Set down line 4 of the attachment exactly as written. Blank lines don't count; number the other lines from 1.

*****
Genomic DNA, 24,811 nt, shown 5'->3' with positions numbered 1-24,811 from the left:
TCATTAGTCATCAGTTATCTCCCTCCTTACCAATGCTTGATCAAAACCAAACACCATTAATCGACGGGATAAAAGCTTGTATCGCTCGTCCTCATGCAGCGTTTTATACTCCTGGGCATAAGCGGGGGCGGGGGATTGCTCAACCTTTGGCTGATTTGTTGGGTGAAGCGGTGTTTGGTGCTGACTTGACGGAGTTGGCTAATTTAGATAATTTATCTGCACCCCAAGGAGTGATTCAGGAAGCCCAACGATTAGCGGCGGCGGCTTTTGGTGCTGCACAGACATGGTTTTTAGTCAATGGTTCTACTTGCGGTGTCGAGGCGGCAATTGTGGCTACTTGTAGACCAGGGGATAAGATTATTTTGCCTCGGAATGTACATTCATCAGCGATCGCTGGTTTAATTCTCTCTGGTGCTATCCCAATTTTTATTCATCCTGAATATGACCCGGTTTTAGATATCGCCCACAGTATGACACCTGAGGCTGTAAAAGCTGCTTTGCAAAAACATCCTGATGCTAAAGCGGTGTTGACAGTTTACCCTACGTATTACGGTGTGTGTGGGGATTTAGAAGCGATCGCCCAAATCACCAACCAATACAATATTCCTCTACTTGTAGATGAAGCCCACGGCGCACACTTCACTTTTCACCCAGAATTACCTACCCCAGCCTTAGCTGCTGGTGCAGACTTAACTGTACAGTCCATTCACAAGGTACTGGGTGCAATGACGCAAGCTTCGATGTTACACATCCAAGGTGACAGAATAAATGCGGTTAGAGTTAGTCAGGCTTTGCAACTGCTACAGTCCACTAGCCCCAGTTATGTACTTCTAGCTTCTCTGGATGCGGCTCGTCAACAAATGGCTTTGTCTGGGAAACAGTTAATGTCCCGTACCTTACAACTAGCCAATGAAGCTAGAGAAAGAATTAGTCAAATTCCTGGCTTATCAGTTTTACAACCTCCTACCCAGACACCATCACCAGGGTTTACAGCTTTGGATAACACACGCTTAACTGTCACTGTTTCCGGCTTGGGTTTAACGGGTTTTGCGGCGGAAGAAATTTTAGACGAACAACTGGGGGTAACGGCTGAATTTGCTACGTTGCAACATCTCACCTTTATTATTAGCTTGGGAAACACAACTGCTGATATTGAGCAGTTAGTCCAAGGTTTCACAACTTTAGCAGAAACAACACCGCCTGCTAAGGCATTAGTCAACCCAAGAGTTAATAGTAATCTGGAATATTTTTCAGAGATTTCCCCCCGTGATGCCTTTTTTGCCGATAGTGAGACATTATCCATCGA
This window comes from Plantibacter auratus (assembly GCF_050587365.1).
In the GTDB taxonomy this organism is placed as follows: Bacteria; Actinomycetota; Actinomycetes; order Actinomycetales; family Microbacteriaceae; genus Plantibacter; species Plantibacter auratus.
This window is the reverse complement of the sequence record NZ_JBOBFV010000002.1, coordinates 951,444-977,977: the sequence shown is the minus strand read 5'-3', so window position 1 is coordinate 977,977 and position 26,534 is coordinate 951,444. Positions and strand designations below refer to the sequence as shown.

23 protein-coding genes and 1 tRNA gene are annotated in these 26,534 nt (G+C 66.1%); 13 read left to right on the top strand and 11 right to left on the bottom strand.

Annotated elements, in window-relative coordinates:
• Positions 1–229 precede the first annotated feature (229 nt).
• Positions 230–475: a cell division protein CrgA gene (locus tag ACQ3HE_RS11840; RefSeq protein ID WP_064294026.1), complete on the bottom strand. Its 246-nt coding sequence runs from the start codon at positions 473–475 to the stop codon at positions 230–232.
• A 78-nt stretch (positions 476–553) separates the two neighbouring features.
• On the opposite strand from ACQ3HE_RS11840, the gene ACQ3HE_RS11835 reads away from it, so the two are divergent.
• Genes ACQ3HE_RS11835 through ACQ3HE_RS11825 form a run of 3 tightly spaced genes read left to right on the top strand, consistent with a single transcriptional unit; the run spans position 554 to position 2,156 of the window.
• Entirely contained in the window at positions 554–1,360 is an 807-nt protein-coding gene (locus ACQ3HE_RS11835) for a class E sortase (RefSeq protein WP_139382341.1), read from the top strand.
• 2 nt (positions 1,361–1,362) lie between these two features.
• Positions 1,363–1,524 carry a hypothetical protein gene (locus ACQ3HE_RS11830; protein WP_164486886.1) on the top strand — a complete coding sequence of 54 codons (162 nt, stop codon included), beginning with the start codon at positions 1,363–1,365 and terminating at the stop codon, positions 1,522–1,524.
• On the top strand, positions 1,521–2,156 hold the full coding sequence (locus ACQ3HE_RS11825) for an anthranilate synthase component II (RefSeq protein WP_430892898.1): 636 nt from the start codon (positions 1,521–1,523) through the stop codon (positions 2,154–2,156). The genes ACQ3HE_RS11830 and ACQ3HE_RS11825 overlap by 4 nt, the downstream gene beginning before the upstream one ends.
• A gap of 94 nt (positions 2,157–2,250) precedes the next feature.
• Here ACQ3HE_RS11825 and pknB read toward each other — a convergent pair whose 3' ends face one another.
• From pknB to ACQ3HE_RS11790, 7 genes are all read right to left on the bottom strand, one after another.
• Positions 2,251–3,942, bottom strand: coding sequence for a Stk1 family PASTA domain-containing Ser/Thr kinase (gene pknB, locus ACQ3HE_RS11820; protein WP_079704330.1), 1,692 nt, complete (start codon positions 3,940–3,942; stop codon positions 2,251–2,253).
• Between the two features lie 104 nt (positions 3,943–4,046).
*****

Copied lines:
In the GTDB taxonomy this organism is placed as follows: Bacteria; Actinomycetota; Actinomycetes; order Actinomycetales; family Microbacteriaceae; genus Plantibacter; species Plantibacter auratus.